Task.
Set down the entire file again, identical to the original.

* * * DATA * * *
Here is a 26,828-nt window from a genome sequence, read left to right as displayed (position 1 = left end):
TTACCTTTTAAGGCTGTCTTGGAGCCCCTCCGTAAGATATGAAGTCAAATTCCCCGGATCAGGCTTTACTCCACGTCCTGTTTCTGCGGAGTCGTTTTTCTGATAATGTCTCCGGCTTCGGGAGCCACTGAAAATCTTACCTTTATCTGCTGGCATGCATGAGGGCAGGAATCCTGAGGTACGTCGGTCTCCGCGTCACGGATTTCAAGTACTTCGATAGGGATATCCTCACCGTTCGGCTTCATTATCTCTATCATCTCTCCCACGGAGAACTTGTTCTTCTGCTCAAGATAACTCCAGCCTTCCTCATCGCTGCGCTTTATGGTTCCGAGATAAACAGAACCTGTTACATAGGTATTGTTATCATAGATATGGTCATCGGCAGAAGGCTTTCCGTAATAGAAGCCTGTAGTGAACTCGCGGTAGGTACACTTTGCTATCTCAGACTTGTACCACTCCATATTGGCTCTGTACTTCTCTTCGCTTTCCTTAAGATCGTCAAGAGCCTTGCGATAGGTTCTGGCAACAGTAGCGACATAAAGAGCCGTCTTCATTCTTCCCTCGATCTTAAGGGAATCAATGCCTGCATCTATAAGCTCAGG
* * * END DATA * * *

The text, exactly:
Here is a 26,828-nt window from a genome sequence, read left to right as displayed (position 1 = left end):
TTACCTTTTAAGGCTGTCTTGGAGCCCCTCCGTAAGATATGAAGTCAAATTCCCCGGATCAGGCTTTACTCCACGTCCTGTTTCTGCGGAGTCGTTTTTCTGATAATGTCTCCGGCTTCGGGAGCCACTGAAAATCTTACCTTTATCTGCTGGCATGCATGAGGGCAGGAATCCTGAGGTACGTCGGTCTCCGCGTCACGGATTTCAAGTACTTCGATAGGGATATCCTCACCGTTCGGCTTCATTATCTCTATCATCTCTCCCACGGAGAACTTGTTCTTCTGCTCAAGATAACTCCAGCCTTCCTCATCGCTGCGCTTTATGGTTCCGAGATAAACAGAACCTGTTACATAGGTATTGTTATCATAGATATGGTCATCGGCAGAAGGCTTTCCGTAATAGAAGCCTGTAGTGAACTCGCGGTAGGTACACTTTGCTATCTCAGACTTGTACCACTCCATATTGGCTCTGTACTTCTCTTCGCTTTCCTTAAGATCGTCAAGAGCCTTGCGATAGGTTCTGGCAACAGTAGCGACATAAAGAGCCGTCTTCATTCTTCCCTCGATCTTAAGGGAATCAATGCCTGCATCTATAAGCTCAGG